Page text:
Five Dog Facts Vs Dog Fiction

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Does a tail wag always mean a happy dog? Are a dog’s sloppy kisses a surefire sign of its affection? Since dogs are unable to verbalize what they are really thinking, there are nonverbal cues that we can learn from and respond to accordingly. We separate the dog facts from the dog fiction.

1. A wagging tail indicates a happy dog.

False.

Not always. A friendly wag is generally wide and sweeping for long-tailed dogs, and rapid and joyful for smaller breeds. Pay attention to other nonverbal cues: Ears tend to hang low and eye contact is remiss in a happily wagging dog. When a stiffly wagging tail that is held higher is coupled with a glare, this might indicate trouble, so keep your dog clear of any other dogs that are exhibiting that behavior.

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2. My dog kisses me because it loves me.

Partially true.

Dogs like the taste of salt, so it may just be that human skin tastes good to them. Other factors are probably at play too. For example, mother dogs lick their newborns from the start. Pups from an early age then learn to associate the licking sensation with something positive, welcome and comforting. In the dog world, it is therefore often a gift to be licked! So consider those poochie smoochies to be a sign of devotion and loyalty.

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3. Dogs yawn because they are bored.

False.

Though often considered a sign of boredom, yawns may indicate tension or anxiety in a dog. Yawning may occur when being hugged or petted or even upon being approached by a stranger. Of course, your dog may simply be yawning because it is sleepy and/or relaxed.

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4. Dogs roll over and expose their stomachs for a belly rub.

Tralse (a little true, a little false).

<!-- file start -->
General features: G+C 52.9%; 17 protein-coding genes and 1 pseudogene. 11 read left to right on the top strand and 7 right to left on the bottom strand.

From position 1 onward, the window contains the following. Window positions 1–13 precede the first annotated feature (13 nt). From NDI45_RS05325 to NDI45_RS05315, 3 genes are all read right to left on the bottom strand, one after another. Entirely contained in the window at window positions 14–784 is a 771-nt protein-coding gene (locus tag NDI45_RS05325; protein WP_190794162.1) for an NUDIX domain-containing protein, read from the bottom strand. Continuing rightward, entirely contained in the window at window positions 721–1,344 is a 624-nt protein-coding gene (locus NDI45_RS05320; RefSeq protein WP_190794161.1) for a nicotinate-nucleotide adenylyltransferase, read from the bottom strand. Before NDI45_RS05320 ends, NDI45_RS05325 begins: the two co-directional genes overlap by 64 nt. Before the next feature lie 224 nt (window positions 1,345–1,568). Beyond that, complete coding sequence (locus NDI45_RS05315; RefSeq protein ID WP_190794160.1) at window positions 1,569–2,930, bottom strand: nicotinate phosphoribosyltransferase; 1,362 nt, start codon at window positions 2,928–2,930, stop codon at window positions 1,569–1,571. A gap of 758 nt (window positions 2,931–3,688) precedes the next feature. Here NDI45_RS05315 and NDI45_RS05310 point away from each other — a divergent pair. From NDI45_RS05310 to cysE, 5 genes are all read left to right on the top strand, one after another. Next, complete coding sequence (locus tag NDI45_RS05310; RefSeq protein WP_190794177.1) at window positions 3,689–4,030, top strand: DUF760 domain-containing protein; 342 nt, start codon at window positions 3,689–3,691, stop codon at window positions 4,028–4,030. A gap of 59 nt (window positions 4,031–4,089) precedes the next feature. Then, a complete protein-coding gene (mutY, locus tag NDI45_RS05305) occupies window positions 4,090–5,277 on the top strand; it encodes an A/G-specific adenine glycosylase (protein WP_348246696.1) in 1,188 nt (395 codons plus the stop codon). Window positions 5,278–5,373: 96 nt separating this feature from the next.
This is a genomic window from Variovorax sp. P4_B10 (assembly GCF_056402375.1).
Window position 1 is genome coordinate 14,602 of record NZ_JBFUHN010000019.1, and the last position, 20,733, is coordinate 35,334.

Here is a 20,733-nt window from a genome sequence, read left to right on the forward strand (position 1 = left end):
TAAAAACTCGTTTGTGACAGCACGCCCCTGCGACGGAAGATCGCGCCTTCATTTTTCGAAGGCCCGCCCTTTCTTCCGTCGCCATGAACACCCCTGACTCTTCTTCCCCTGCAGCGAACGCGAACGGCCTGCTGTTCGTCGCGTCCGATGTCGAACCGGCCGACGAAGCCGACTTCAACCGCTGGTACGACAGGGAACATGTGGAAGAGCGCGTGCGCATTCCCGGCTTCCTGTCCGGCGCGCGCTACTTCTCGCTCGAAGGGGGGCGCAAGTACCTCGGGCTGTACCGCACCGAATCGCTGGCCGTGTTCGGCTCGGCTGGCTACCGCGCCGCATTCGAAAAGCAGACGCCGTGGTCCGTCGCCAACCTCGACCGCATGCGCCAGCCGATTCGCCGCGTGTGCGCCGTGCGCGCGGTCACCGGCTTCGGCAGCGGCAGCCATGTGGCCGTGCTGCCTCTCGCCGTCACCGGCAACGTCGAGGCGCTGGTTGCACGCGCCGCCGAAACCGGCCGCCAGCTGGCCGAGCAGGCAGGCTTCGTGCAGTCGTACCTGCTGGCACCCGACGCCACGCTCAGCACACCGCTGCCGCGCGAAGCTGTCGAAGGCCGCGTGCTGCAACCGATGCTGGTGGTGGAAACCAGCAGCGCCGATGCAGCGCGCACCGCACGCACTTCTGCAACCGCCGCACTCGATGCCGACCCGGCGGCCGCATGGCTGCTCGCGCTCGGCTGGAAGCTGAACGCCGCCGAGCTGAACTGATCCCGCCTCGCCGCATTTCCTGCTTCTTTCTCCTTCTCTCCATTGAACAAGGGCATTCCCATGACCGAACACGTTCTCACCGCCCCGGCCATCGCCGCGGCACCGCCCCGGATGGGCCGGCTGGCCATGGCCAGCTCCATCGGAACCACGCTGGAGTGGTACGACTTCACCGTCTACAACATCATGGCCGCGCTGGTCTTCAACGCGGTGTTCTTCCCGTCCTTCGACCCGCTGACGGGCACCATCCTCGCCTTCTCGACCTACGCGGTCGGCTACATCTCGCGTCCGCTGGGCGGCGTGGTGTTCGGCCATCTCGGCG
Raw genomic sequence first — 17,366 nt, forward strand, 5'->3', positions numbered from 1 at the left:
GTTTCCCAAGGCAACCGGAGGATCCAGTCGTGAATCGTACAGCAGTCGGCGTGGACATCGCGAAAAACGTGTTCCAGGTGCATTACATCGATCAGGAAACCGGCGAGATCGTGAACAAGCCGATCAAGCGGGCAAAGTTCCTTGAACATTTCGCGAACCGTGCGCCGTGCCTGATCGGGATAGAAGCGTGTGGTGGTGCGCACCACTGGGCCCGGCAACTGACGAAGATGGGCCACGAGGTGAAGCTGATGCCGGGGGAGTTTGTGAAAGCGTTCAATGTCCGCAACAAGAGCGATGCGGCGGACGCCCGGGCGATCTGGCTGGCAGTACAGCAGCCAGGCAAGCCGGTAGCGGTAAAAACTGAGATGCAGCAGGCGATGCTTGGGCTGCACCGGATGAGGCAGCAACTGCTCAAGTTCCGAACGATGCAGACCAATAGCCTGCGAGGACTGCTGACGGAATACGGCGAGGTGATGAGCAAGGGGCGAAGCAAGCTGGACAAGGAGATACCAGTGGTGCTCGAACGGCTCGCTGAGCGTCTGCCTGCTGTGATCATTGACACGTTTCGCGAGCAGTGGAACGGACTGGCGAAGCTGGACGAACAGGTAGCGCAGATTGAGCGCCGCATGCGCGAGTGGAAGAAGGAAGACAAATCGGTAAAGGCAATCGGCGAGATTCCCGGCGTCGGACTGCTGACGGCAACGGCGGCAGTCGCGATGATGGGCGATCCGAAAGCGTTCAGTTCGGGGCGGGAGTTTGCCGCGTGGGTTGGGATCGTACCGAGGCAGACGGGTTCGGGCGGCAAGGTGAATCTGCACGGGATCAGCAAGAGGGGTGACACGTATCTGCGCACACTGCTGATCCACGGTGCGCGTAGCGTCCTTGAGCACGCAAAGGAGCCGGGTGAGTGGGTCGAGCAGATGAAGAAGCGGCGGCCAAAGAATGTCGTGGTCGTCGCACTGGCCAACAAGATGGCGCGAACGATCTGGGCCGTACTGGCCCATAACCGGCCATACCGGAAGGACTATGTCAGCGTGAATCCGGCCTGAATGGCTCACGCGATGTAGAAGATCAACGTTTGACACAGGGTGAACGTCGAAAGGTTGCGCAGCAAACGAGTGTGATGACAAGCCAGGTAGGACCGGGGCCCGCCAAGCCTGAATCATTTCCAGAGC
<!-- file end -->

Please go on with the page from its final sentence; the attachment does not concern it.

A sign of submission, dogs will roll over to show another dog or person they are not a threat or to indicate they are not interested in performing a certain behavior. True, it can mean “Rub my tummy” as well.

Though unable to verbalize, our pets have been communicating their wants, needs and moods for thousands of years. So keep your eyes on your dog. It’s probably trying to tell you something important.

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5. Dogs know we are mad at them when we yell for their “peeing or pooping” in the house.

False.

Finding a puddle of piddle in the house may not be pleasant for humans, but dogs do not feel guilt when humans disapprove. Instead, they are reacting to the emotional response of their owner, regardless of when the accident occurred.

dog

What falsehoods do you encounter as a dog mom or dog dad? Bark at us below in the comments.

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Comments

  1. Really interesting! Some of these we didn’t know, good to be informed now!

  2. So true!

  3. Good ones. Licking is also a sign of stress and anxiety. My lab cousin Lena is a nervous mess at her house and a constant licker. She doesn’t get walked, doesn’t have toys, she is frustrated. She stays with us a few times a year. Mom runs with her, we walk and play with her, she has toys, antlers to chew on and a soft bed. Within a day, she stop licking altogether. It is amazing! She loves and misses her family, but a lab was the wrong breed for them as they wanted a couch potato, not a dog that needs activity.

  4. I know Bentley licks me out of love. He gets what we call the look of total love and then leans in for a Basset kiss. BOL!! Bark More, Growl Less Barking from the Bayou!

  5. This is a super-interesting and informative post! My dog constantly licks my husband, and I’m always confused as to whether it’s because he is “kissing” him, tasting him, or washing him! :)

    Another possibility: My brother has a female chihuahua who CONSTANTLY humps. She will try to hump other dogs (male or female), even babies. If she can’t get to them, she will hump the air. It is bizarre, but this is a dominance thing, right?

    Thank you for a great article :)

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